26. February 2012 15:45
England go into tomorrow’s deciding T20 in Abu Dhabi as definite favourites following a fortnight that has transformed a tour that had teetered on the brink of disaster.
Having been whitewashed in the Test series, few were predicting much of a comeback from a young limited overs squad still very much a work in progress over three years away from the next World Cup.
But Alastair Cook and now Stuart Broad have led their ODI and T20 charges admirably. Kevin Pietersen's dramatic return to form has been handy, too, as has the continued development of Steven Finn into a high-class international pace demon.
Team England's meticulous approach to youth development has also begun to bear fruit as 22-year-old Johnny Bairstow - the city of York's finest export since Dame Judi Dench - blazed his way to an unbeaten 60 in Dubai to set up tomorrow's finale.
It was an innings reminiscent of his arresting 41 off 21 balls on debut against India in Cardiff last September and went some way to justifying the faith put in him after his unremarkable Lions tour of the subcontinent. Jos Buttler struggled again against international bowling but his fellow Lions graduate's success should inspire rather than deflate a young batsman with bundles of raw talent.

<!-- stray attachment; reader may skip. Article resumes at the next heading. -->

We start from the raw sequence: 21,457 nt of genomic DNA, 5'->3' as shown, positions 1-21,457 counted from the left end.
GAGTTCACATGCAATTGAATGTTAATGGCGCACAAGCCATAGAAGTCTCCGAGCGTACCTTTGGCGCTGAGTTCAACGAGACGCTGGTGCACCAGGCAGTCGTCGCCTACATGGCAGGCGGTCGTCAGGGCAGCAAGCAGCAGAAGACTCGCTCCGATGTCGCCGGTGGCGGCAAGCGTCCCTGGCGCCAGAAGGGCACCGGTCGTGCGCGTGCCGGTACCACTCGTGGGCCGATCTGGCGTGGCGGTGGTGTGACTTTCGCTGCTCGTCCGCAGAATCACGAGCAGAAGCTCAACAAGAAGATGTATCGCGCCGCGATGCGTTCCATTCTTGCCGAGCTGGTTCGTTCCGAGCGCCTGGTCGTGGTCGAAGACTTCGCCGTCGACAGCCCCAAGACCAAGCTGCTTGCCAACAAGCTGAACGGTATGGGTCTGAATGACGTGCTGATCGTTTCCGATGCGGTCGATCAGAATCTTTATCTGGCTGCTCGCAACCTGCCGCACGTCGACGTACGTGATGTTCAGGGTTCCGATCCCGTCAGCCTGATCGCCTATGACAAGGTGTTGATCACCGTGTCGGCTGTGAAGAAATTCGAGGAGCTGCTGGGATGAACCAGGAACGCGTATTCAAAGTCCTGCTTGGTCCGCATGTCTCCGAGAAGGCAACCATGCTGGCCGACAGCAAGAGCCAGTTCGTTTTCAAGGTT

Eoin Morgan's complete lack of form is a more pressing issue. This was billed as a perfect tour for the Irishman's innovative technique on spin-friendly pitches, but he has faltered badly, failing to score higher than 31 in twelve attempts in the Emirates.
His performances in the hectic world of T20s shouldn’t diminish his selection chances for March’s two-Test tour of Sri Lanka, but a stage may soon be reached where a break from the international treadmill is seen as the best course of action for a player so demonstrably short on confidence.
At the other end of his career, the fulcrum of Pakistan's Test success over the tourists, Misbah-ul-Haq, is now facing serious questions over his captaincy in the limited overs formats. How quickly things change.
Awais Zia enjoyed just one scoring shot in the twelve balls he survived at the top of the order on Saturday and has a long way to go to carve out an international career. At 25-years-old it is debatable how much potential is left to flourish into international talent.
Quality spinners are in plentiful supply for Pakistan and Saeed Ajmal, Mohammad Hafeez and the inimitable Shahid Afridi can be ably complemented by Abdur Rehman and Shoaib Malik to both constrict and bowl out the best sides.
The pace department is a concern, though. Umar Gul’s recent regression has exposed a lack of depth and, while Junaid Khan could lead the line one day, it is an area in which Pakistan need to improve quickly if they are to prosper on wickets away from Dubai and the subcontinent.
Regardless of tomorrow's result, England's one day boys come away from the desert with reputations generally enhanced. Pakistan, quite unexpectedly after the Tests, have much to ponder ahead of September T20 World Cup in Sri Lanka.
*Join us from 3.45pm tomorrow for live coverage of the final T20 between Pakistan and England in Abu Dhabi.